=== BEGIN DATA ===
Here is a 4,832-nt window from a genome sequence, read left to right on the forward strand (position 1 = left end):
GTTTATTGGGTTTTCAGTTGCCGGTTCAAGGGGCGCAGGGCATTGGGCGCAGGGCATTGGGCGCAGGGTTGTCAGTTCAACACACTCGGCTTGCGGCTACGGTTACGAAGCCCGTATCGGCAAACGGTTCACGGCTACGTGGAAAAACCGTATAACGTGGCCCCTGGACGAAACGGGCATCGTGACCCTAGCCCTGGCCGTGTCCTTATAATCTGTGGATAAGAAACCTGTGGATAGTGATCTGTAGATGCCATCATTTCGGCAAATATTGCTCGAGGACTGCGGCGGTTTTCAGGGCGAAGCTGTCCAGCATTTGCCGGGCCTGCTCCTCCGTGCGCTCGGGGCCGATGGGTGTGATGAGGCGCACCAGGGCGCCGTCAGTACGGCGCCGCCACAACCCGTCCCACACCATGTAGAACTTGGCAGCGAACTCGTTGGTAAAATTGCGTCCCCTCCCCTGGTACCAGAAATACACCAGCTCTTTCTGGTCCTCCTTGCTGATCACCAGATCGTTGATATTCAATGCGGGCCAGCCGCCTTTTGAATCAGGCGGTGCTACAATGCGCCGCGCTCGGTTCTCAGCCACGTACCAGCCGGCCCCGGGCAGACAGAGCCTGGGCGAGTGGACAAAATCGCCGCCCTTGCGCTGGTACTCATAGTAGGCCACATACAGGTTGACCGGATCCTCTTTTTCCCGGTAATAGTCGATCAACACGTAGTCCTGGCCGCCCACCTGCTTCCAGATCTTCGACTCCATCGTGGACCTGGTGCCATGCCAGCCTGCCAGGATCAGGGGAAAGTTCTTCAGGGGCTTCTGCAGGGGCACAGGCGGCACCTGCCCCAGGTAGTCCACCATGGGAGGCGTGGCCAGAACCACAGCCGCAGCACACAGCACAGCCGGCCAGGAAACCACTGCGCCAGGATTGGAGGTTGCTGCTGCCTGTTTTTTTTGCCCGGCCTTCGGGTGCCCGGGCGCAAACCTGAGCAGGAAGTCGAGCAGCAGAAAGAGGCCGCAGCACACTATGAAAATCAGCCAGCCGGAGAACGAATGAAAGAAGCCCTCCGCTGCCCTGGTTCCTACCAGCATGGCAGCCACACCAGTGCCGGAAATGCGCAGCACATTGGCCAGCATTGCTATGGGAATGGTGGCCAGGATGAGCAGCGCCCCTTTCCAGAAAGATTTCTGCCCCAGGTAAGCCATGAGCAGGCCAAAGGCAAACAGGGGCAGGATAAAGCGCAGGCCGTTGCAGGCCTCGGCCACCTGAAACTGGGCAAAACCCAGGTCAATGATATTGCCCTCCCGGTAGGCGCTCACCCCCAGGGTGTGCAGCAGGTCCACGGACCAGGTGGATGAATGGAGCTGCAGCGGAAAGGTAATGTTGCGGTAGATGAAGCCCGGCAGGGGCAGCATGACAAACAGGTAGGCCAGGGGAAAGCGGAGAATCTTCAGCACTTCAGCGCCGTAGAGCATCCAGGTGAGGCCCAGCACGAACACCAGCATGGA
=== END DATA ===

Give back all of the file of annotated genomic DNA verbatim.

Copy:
Here is a 4,832-nt window from a genome sequence, read left to right on the forward strand (position 1 = left end):
GTTTATTGGGTTTTCAGTTGCCGGTTCAAGGGGCGCAGGGCATTGGGCGCAGGGCATTGGGCGCAGGGTTGTCAGTTCAACACACTCGGCTTGCGGCTACGGTTACGAAGCCCGTATCGGCAAACGGTTCACGGCTACGTGGAAAAACCGTATAACGTGGCCCCTGGACGAAACGGGCATCGTGACCCTAGCCCTGGCCGTGTCCTTATAATCTGTGGATAAGAAACCTGTGGATAGTGATCTGTAGATGCCATCATTTCGGCAAATATTGCTCGAGGACTGCGGCGGTTTTCAGGGCGAAGCTGTCCAGCATTTGCCGGGCCTGCTCCTCCGTGCGCTCGGGGCCGATGGGTGTGATGAGGCGCACCAGGGCGCCGTCAGTACGGCGCCGCCACAACCCGTCCCACACCATGTAGAACTTGGCAGCGAACTCGTTGGTAAAATTGCGTCCCCTCCCCTGGTACCAGAAATACACCAGCTCTTTCTGGTCCTCCTTGCTGATCACCAGATCGTTGATATTCAATGCGGGCCAGCCGCCTTTTGAATCAGGCGGTGCTACAATGCGCCGCGCTCGGTTCTCAGCCACGTACCAGCCGGCCCCGGGCAGACAGAGCCTGGGCGAGTGGACAAAATCGCCGCCCTTGCGCTGGTACTCATAGTAGGCCACATACAGGTTGACCGGATCCTCTTTTTCCCGGTAATAGTCGATCAACACGTAGTCCTGGCCGCCCACCTGCTTCCAGATCTTCGACTCCATCGTGGACCTGGTGCCATGCCAGCCTGCCAGGATCAGGGGAAAGTTCTTCAGGGGCTTCTGCAGGGGCACAGGCGGCACCTGCCCCAGGTAGTCCACCATGGGAGGCGTGGCCAGAACCACAGCCGCAGCACACAGCACAGCCGGCCAGGAAACCACTGCGCCAGGATTGGAGGTTGCTGCTGCCTGTTTTTTTTGCCCGGCCTTCGGGTGCCCGGGCGCAAACCTGAGCAGGAAGTCGAGCAGCAGAAAGAGGCCGCAGCACACTATGAAAATCAGCCAGCCGGAGAACGAATGAAAGAAGCCCTCCGCTGCCCTGGTTCCTACCAGCATGGCAGCCACACCAGTGCCGGAAATGCGCAGCACATTGGCCAGCATTGCTATGGGAATGGTGGCCAGGATGAGCAGCGCCCCTTTCCAGAAAGATTTCTGCCCCAGGTAAGCCATGAGCAGGCCAAAGGCAAACAGGGGCAGGATAAAGCGCAGGCCGTTGCAGGCCTCGGCCACCTGAAACTGGGCAAAACCCAGGTCAATGATATTGCCCTCCCGGTAGGCGCTCACCCCCAGGGTGTGCAGCAGGTCCACGGACCAGGTGGATGAATGGAGCTGCAGCGGAAAGGTAATGTTGCGGTAGATGAAGCCCGGCAGGGGCAGCATGACAAACAGGTAGGCCAGGGGAAAGCGGAGAATCTTCAGCACTTCAGCGCCGTAGAGCATCCAGGTGAGGCCCAGCACGAACACCAGCATGGA